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JoAnna Lou
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Bringing Comfort to Newtown, Conn.
Therapy dogs help a grieving community

No words can describe the tragedy that occurred at Sandy Hook Elementary School last Friday. As we try to make sense of the second deadliest school shooting in U.S. history, most of us can only begin to imagine what the Newtown, Conn. community is going through right now. People around the world have offered to help in any way they can, including a team of therapy dogs from Illinois.

Nine Golden Retrievers and their handlers from K-9 Comfort Dog Ministry traveled hundreds of miles to help grieving Newtown residents with the special support that only dogs can provide.

The canine team--Abbi, Barnabas, Chewie, Hannah, Luther, Prince, Maggie, Shami, and Ruthie--have been visiting funerals, candlelight vigils, and other gatherings. Some people pet the dogs while they talk or pray, while others prefer to spend quiet time knowing a furry friend is by their side.

The handlers say that the dogs have helped people open up and talk, an important step in healing. But not everyone is ready to do so yet. For kids, the tragedy can be especially scary and complex, so the teams have also been stopping by other Newton schools to talk to the children.

"You could tell which [kids] were really struggling with their grief because they were quiet," says Tim Hetzner, the president of Lutheran Church Charities, the group behind the comfort dogs. "They would pet the dog and just be quiet."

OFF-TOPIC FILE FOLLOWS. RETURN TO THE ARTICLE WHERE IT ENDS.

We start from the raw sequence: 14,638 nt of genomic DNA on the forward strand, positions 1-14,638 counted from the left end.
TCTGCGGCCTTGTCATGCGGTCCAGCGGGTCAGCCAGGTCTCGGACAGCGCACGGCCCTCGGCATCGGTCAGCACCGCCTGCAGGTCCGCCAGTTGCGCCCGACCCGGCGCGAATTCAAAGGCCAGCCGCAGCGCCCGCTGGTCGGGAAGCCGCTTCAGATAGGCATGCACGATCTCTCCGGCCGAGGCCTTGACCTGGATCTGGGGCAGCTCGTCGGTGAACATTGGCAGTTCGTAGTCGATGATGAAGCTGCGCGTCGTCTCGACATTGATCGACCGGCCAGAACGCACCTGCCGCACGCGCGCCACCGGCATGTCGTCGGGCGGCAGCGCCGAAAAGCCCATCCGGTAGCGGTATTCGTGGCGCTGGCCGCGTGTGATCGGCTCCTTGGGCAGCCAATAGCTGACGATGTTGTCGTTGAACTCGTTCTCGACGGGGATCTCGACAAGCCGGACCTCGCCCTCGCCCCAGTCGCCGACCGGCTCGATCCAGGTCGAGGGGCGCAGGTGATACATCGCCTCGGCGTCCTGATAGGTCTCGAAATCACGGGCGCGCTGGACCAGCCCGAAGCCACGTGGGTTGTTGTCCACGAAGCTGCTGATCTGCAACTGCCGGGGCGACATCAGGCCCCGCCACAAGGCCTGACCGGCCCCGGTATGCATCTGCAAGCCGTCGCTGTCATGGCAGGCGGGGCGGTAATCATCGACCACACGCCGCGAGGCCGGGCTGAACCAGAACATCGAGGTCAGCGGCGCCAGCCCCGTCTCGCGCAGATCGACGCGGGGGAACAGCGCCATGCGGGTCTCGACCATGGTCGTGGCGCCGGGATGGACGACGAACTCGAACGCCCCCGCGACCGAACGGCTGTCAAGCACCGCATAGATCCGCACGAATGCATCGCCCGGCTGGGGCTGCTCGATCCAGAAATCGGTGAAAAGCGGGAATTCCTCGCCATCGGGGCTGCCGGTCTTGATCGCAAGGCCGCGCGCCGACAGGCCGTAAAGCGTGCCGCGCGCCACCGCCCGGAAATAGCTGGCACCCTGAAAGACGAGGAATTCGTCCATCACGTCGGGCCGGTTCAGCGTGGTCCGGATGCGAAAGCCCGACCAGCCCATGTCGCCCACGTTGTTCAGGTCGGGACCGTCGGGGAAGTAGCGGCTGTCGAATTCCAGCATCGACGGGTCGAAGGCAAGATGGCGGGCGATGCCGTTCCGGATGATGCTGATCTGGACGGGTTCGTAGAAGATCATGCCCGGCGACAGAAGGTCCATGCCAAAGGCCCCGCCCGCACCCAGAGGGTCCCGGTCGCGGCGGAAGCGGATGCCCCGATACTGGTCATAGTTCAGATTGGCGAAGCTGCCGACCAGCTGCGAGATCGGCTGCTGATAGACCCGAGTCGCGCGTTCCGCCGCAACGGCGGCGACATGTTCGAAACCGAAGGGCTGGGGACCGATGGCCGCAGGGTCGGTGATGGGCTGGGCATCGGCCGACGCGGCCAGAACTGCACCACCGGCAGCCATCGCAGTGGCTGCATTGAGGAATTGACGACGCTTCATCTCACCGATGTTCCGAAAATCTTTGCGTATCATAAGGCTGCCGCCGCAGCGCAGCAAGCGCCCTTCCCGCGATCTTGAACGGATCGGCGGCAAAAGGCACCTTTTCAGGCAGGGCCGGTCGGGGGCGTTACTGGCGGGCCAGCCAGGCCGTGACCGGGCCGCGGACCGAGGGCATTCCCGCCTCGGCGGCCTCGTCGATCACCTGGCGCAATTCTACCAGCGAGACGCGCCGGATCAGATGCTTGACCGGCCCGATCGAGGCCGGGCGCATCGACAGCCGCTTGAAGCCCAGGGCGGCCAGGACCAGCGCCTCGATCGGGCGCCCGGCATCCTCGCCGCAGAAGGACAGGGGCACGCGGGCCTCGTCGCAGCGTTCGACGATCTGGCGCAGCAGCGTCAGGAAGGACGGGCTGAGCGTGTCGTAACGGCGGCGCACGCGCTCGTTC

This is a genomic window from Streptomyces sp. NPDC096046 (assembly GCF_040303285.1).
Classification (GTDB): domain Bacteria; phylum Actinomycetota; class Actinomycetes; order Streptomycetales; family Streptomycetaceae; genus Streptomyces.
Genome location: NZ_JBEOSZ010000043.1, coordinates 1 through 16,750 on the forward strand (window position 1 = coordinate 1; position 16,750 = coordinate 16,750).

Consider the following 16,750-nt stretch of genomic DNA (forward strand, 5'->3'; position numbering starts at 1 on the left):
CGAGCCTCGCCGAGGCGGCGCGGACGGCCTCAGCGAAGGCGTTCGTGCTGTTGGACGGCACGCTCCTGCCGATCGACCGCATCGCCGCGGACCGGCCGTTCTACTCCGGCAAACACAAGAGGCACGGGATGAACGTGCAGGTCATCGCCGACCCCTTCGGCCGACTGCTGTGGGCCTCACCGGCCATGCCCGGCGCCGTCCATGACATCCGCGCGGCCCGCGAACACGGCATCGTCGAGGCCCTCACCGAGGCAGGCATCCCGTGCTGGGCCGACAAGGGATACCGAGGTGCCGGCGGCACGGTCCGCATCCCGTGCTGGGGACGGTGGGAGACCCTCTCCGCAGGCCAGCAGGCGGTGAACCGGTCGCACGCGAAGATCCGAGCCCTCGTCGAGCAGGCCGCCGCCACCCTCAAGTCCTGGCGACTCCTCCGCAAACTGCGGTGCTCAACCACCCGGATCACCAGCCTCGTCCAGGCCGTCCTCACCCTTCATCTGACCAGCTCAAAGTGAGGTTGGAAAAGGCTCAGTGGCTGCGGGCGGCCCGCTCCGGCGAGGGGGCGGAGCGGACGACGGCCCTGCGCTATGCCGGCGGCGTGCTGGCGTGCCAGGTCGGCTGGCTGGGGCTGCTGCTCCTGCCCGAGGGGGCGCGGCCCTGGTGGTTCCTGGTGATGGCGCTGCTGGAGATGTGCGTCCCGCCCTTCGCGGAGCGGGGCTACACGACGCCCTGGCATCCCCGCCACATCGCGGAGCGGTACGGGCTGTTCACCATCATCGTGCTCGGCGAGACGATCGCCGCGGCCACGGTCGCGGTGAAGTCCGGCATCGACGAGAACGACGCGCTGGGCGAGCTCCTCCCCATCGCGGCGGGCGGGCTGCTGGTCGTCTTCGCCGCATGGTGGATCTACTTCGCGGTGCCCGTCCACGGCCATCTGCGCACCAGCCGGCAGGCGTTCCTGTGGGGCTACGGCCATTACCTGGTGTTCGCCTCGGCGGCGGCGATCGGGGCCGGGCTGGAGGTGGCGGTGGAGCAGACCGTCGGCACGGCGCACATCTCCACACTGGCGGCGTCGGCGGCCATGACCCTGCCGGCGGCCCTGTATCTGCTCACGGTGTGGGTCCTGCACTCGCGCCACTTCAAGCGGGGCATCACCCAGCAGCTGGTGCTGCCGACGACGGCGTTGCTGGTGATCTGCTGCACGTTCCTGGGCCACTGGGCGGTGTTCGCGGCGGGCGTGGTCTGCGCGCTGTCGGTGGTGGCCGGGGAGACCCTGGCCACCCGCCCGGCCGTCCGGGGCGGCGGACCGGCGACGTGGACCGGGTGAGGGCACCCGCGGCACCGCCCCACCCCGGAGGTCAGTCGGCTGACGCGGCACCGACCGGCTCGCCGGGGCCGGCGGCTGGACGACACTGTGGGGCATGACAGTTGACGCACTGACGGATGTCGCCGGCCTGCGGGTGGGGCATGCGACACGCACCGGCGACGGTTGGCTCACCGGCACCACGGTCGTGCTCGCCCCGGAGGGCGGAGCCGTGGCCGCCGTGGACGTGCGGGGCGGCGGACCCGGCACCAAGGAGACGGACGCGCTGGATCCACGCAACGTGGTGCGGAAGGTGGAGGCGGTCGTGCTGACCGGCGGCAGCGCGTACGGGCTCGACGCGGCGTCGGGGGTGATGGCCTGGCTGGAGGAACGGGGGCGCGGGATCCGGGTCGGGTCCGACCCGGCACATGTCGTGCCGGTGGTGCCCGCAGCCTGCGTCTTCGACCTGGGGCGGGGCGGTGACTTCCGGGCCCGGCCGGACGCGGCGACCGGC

But the teams are ready to provide whatever support is needed, whether it's someone to chat with or just a hug from a big, furry Golden Retriever.

Recognizing that healing takes time, each dog carries a business card with their name, Facebook page, Twitter account, and e-mail address so that the people they meet can stay in touch. It's a really cool way for the teams to extend their reach even after they have to leave.

The K-9 Comfort Dog Ministry was started in response to another school shooting in 2008, when a gunman killed five students at Northern Illinois University. Now 60 dogs in six states participate in a wide range of therapy activities from visiting patients at local hospitals to comforting victims of national disasters, such as Hurricane Sandy.

The comfort pups receive more formal training than the average therapy dog. They're screened at 5.5 weeks old and then work with a trainer for 8-12 months.

The K-9 Comfort Dogs also make me think of Catherine Hubbard, one of the 6-year old victims, a huge animal lover who dreamed of opening a shelter when she grew up. She would've loved meeting the Golden Retriever teams. Catherine's family requested that people make donations to The Animal Center in Newtown in lieu of flowers.

The pain in Newtown will never fully go away, but the work of these dogs and the support of others around the world helps the community know that they're not alone in getting through this tragedy.

If you're interested in donating to the K-9 Comfort Dog Ministry, visit the Lutheran Church Charities web site.

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JoAnna Lou is a New York City-based researcher, writer and agility enthusiast.

Photo by K-9 Comfort Dog Ministry.

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